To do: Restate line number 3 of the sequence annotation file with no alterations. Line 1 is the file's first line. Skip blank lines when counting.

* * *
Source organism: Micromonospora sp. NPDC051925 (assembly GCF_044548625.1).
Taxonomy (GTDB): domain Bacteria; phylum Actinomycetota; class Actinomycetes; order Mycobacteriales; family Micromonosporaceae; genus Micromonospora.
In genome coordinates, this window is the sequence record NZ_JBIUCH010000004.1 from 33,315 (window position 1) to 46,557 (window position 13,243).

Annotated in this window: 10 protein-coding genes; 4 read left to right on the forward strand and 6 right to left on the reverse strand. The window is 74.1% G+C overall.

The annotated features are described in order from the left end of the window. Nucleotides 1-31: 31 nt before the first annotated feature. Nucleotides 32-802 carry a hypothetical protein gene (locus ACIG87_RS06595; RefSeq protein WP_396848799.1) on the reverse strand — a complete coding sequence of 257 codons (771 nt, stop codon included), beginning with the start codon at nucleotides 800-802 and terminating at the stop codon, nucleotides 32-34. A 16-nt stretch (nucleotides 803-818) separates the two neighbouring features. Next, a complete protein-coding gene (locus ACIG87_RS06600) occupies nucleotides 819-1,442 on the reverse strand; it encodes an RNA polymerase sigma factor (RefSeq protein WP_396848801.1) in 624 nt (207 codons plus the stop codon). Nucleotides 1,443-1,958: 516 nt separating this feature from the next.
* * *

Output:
In genome coordinates, this window is the sequence record NZ_JBIUCH010000004.1 from 33,315 (window position 1) to 46,557 (window position 13,243).